There are numerous strains of herpes. In fact, many people have the most common form of herpes – it’s called oral herpes, and it is caused by the herpes simplex virus. It’s what gives you cold sores, and might also cause muscle aches and fever.
The one that most people are worried about, though, is genital herpes. This is a sexually transmitted disease that is caused by the herpes simplex type 1 or type 2, also known as HSV-1 or HSV-2. How long can you have herpes before an outbreak? That’s the question many people have asked about contracting herpes. Unfortunately, the symptoms can be so mild that you might not notice you have it at first, and so you could have genital herpes for a very long time and not know it.
Understanding the herpes incubation period, however, will help you keep others from being at risk. Here’s what you need to know about the herpes genitalis incubation period.
What’s the Herpes Incubation Period?
As mentioned earlier, many people who contract HSV-1 or HSV-2 are completely asymptomatic. They might have no symptoms at all. If they do, the symptoms are often very mild at first and might be ignored, or even mistaken for some type of skin condition or irritation. This means that a whopping 87.4 percent are unaware they are infected!
The herpes incubation period is typically 4-6 days, but can range from two days to twelve days. If you are going to show any symptoms, it is likely that you will see small vesicles around the genitals, mouth or rectum. These signs might last for up to three weeks. But again, keep in mind that the incubation period can come and go without a single sign of what is happening, so safe sex is always very important.
What Are the Symptoms of Herpes?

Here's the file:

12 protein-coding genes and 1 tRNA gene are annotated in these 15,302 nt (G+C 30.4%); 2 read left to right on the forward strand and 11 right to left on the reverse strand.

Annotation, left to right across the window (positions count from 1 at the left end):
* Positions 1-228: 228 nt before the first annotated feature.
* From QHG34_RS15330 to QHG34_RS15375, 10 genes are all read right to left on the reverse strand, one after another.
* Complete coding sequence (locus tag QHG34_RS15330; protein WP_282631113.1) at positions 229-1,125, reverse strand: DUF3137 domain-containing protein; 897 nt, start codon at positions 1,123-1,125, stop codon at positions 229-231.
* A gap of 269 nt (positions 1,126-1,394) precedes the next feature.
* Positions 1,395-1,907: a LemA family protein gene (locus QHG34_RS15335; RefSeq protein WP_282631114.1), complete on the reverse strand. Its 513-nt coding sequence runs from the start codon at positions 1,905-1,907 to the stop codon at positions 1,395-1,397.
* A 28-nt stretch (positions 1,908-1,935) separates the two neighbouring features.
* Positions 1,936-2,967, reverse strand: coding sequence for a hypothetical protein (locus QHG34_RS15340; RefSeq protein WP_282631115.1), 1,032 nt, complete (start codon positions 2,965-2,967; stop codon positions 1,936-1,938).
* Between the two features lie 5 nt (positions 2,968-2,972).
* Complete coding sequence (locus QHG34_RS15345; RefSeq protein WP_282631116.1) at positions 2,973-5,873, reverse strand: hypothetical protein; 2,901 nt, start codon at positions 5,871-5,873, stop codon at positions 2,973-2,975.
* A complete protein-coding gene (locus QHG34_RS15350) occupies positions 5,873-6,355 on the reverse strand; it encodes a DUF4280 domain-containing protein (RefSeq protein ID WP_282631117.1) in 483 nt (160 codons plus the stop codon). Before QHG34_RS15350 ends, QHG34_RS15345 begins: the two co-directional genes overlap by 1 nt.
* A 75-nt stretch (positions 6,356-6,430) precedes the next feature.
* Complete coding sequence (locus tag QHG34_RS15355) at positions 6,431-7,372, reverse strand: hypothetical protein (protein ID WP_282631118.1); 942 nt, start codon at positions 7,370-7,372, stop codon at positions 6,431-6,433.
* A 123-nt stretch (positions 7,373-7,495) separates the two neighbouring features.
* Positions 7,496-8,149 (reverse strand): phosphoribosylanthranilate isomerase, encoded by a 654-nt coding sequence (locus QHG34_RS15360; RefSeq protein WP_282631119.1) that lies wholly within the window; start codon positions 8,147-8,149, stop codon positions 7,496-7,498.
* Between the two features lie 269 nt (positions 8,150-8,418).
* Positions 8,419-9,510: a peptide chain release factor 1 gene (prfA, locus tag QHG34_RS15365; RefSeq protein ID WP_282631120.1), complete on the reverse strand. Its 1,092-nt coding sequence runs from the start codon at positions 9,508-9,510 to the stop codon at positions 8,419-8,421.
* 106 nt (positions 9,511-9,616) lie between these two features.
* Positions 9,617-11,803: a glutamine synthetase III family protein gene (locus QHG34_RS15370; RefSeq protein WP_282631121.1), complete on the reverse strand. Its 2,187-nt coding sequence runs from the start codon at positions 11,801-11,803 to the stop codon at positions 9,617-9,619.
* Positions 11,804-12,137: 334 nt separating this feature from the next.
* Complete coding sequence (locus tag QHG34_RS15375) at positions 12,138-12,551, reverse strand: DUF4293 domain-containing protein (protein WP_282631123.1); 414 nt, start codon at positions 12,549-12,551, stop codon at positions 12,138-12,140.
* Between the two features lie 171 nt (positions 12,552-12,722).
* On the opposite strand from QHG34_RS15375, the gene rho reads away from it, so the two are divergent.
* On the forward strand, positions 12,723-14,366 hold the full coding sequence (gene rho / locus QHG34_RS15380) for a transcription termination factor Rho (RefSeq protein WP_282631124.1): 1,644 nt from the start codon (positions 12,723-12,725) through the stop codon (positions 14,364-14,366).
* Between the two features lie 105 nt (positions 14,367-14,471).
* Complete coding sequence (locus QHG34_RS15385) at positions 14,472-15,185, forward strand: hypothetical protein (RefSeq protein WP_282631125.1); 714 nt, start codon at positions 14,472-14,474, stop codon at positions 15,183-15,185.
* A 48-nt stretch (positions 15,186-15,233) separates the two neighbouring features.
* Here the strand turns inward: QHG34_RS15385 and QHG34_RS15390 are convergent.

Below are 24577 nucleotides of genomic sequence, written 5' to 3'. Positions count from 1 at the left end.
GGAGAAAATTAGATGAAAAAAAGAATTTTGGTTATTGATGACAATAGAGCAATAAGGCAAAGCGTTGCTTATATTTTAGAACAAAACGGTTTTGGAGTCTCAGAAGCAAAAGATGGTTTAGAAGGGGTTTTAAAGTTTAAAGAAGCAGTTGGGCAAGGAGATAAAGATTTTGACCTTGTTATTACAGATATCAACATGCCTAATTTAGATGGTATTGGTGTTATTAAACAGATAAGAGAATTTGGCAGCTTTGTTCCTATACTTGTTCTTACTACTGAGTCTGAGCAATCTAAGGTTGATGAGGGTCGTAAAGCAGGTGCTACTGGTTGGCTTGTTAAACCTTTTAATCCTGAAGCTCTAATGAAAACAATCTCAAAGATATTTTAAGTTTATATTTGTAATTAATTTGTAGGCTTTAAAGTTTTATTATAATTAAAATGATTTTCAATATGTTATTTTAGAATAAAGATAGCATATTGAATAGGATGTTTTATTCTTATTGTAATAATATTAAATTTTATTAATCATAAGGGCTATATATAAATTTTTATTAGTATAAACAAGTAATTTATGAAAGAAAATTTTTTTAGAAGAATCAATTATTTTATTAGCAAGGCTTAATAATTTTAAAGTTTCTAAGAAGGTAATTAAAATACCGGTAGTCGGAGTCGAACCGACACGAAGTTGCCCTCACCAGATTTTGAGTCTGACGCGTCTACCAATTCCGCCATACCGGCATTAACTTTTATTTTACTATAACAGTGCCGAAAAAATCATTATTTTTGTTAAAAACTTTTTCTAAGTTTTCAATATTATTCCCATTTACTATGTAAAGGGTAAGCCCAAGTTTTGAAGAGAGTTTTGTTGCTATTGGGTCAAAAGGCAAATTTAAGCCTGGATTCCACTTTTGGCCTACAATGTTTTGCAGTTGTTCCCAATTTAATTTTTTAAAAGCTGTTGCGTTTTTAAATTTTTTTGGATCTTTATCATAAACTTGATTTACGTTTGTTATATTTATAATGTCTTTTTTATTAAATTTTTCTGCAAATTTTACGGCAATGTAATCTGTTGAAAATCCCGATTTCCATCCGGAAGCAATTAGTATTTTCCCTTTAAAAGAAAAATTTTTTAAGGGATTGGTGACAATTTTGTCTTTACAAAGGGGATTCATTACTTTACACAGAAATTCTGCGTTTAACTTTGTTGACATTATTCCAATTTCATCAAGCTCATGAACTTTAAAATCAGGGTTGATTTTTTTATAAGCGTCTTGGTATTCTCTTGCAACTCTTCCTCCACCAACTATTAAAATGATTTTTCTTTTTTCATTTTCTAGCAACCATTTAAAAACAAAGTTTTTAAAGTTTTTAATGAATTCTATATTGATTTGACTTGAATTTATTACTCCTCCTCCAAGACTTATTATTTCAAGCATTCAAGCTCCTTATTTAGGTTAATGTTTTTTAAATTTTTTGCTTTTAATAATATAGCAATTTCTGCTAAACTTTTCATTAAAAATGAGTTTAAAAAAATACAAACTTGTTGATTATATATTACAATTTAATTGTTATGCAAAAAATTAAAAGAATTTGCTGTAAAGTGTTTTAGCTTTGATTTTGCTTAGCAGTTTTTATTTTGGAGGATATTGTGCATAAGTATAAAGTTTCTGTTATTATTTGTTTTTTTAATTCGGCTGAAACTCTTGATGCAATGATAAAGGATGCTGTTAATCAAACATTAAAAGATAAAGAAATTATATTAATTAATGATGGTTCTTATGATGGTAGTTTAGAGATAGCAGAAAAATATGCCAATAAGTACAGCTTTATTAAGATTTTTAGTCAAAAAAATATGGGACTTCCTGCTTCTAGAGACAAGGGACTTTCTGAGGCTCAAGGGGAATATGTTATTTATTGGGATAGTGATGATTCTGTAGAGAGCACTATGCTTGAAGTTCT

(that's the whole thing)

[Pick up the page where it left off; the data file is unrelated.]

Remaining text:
Oral herpes can be very annoying and painful. Symptoms often include pain, burning, itching or a strange tingling around your lips, and then a few days later, blisters appear. There could also be oral sores in your mouth, including your gums, lips, tongue, cheeks, roof of the mouth and throat. You might also see sores on your chin or neck.
Other symptoms might include gums that are red and swollen, possible bleeding from the gums, swollen lymph nodes in the neck, and a very painful throat. You might also be tired, have a fever, suffer from muscle aches and be generally irritable.
Genital herpes can be very worrying, and the symptoms can be troublesome. Remember that you might not have any at all, especially during the herpes incubation period. But when you do start to see symptoms, you might experience blisters on your genitals, rectum or mouth – these might also be small red bumps. You will probably experience itching and irritation in the area a few days before the bumps appear. You might also have ulcers in the area, or scabs when it starts to heal over.
In addition to these symptoms, you might also feel general malaise, flu-like symptoms, swollen lymph nodes in the groin, fever and muscle aches, and headache. The blisters and ulcers might make your body very sensitive and painful in those areas.
What to Do If I Have Herpes?
Herpes demands immediate treatment to prevent it from getting worse. The healthier you are, the less likely you are to have outbreaks. Make a point of getting plenty of sleep, eating well, and cutting out stress whenever possible. Your doctor might provide medications that are meant to help make you more comfortable or help lessen the outbreak frequency.
Treatment of oral herpes is usually rather straightforward, and can consist of simple over the counter products. Some antiviral drugs, including Valtrex, Denavir, Famvir, Zovirax and Xerese might be prescribed to help you combat the outbreak and heal it faster. If the infection is very severe, your doctor might prescribe IV medications to combat the problem, but this is rather rare.
Some antiviral medications, including Valtrex, Famvir and Zovirax, might help relieve the symptoms of genital herpes or lessen the chance of transmitting genital herpes to someone else. Some people will need to take medication at the first sign of an outbreak, while others might need to take medication all the time. Keep in mind, however, that you can still pass along the virus to someone else, no matter what medications are you are. That is why it is so important to tell the person you plan to be intimate with that you do have herpes, and advise them about the risks, including the herpes incubation period.
Besides herpes incubation period, it’s important to learn other FAQs regarding genital herpes, like can you have sex with herpes? Check out this link: http://www.medguidance.com/thread/Genital-Herpes-FAQ.html